Let's compare the taxes that run state and local governments to the average person's diet. Income taxes would be the meat, property taxes would be the vegetables and sales taxes would be the dessert.
Most people need a balanced meal to stay healthy, although some have been known to thrive quite nicely on mostly vegetables. Utah's governments, for example, were fiscal vegetarians until the Great Depression. In 1897, the year after statehood, property taxes accounted for 97 percent of state and local revenues.For many years, however, state and local leaders gradually have been trying to make dessert the main course. It's a popular idea. Who wouldn't want an emphasis on apple pie and hot fudge sundaes at every meal? But the shift toward sales taxes could prove troubling in the long run for the state's overall economic health. And, frankly, it isn't good for taxpayers, either.
A recent report by the Utah Foundation, a private nonprofit public service agency, charts the slide.
In 1965, the property tax made up 52.1 percent of revenues for state and local governments in Utah, with sales taxes coming in a distant second at 27 percent. Today the mix is much different. According to estimates cited in the report, property taxes in 1996 will make up only 27.7 percent of the total. The largest share, 36.8 percent, will come from sales taxes, while income taxes will make up 30.1 percent.
Looked at another way (one much more meaningful to the average person), the typical Utahn pays 2.8 percent of his or her personal income in property taxes today, compared with 4.9 percent in 1965.
Most would see this as a reason to applaud, and that is why stopping the slide will be so difficult. Politicians know how to make people happy. Whenever pollsters ask which levy is hated the most, property taxes always top the list.
The Utah Foundation believes this is due to the way the tax is collected each year, as well as to the way it has been administered. I have another theory. Property taxes are hated because they are the most naked and visible of all taxes. Every homeowner knows exactly how much he or she pays each year. The county sends a bill payable by the end of November with the inherent threat that the property eventually will be auctioned if payment isn't received.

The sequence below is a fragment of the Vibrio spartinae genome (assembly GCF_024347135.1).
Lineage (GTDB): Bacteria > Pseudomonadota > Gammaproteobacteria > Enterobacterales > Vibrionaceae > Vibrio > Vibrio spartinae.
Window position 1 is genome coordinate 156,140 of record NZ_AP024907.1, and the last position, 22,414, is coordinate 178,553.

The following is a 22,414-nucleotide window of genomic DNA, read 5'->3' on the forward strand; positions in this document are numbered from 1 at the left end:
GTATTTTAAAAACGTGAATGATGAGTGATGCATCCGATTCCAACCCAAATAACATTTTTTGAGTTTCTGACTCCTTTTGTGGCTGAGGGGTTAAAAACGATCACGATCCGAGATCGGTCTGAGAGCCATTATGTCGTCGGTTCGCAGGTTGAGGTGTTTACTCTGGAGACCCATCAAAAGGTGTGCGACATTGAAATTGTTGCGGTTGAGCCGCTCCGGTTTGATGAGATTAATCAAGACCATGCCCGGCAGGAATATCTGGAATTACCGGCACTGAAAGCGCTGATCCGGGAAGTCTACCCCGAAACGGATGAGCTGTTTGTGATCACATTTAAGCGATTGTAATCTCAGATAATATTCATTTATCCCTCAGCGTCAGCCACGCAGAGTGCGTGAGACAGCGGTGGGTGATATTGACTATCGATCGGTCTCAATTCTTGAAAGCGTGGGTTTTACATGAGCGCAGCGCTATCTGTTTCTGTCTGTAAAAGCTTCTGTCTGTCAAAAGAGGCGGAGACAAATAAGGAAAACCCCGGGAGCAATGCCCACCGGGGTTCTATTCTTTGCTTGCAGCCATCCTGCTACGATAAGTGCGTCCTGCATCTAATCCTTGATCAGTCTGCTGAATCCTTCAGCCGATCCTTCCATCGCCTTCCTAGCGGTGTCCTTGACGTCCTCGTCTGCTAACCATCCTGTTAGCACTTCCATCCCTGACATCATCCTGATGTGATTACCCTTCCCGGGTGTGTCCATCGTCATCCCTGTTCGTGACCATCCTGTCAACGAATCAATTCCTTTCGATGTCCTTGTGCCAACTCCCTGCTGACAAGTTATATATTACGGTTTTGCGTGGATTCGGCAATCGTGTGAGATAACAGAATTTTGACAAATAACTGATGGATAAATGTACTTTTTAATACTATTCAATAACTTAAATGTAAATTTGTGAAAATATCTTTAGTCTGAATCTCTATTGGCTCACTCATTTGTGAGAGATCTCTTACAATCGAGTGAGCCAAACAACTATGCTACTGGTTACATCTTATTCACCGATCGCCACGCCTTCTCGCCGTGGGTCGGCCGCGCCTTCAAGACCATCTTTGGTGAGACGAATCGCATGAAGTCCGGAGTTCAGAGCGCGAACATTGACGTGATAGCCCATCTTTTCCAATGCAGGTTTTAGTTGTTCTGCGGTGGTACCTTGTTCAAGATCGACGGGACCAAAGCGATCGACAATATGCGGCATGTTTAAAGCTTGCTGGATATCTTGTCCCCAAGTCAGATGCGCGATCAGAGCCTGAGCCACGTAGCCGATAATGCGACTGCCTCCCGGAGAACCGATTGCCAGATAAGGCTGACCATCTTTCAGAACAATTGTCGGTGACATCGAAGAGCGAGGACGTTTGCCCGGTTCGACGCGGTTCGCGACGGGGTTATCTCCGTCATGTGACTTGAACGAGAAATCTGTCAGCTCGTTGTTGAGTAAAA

But this is precisely why the property tax is the best of all levies for the taxpayer as well as for government. People tend to pay attention to the things they hate. The annual bill from the assessor gives them an idea of what government costs and forces them to make politicians more accountable.
Sales taxes and the surcharges attached to utility bills are much more hidden. If they came as a lump-sum bill each year, they would be hated, as well, but the people would better be able to monitor their leaders.
As far as governments are concerned, property taxes offer the most stable of revenue sources. They don't change much during hard times and, for the most part, they stay relatively stable during the good times.
In comparison, the revenue raised from sales taxes tends to fluctuate wildly depending on how well the economy is doing.
At the moment, state lawmakers feel pretty good about the $90 million property tax cut they passed last year. So good they want to cut another $100 million this year. Meanwhile, the Utah Association of Counties has proposed a property-tax cut in each county along with a cor-res-pond-ing increase in sales taxes.
The reasoning goes like this: Rural counties, in particular, want to find a way to make tourists pay for the cost of fixing roads and providing other services that visitors use. The sales tax seems a logical way to accomplish this.
I have no problem with that. Local governments ought to be granted the freedom to do as they see fit to cover their own needs. But I do have a problem with the overall shift away from property taxes. Somehow, the trend should be reversed toward a more balanced diet.
As the Utah Foundation notes, the healthiest governments tax consumption, through the sales tax; the ability to pay, through the income tax; and wealth, through the property tax.
If anything, the emphasis should be more on the vegetables and less on all the easier-to-swallow items.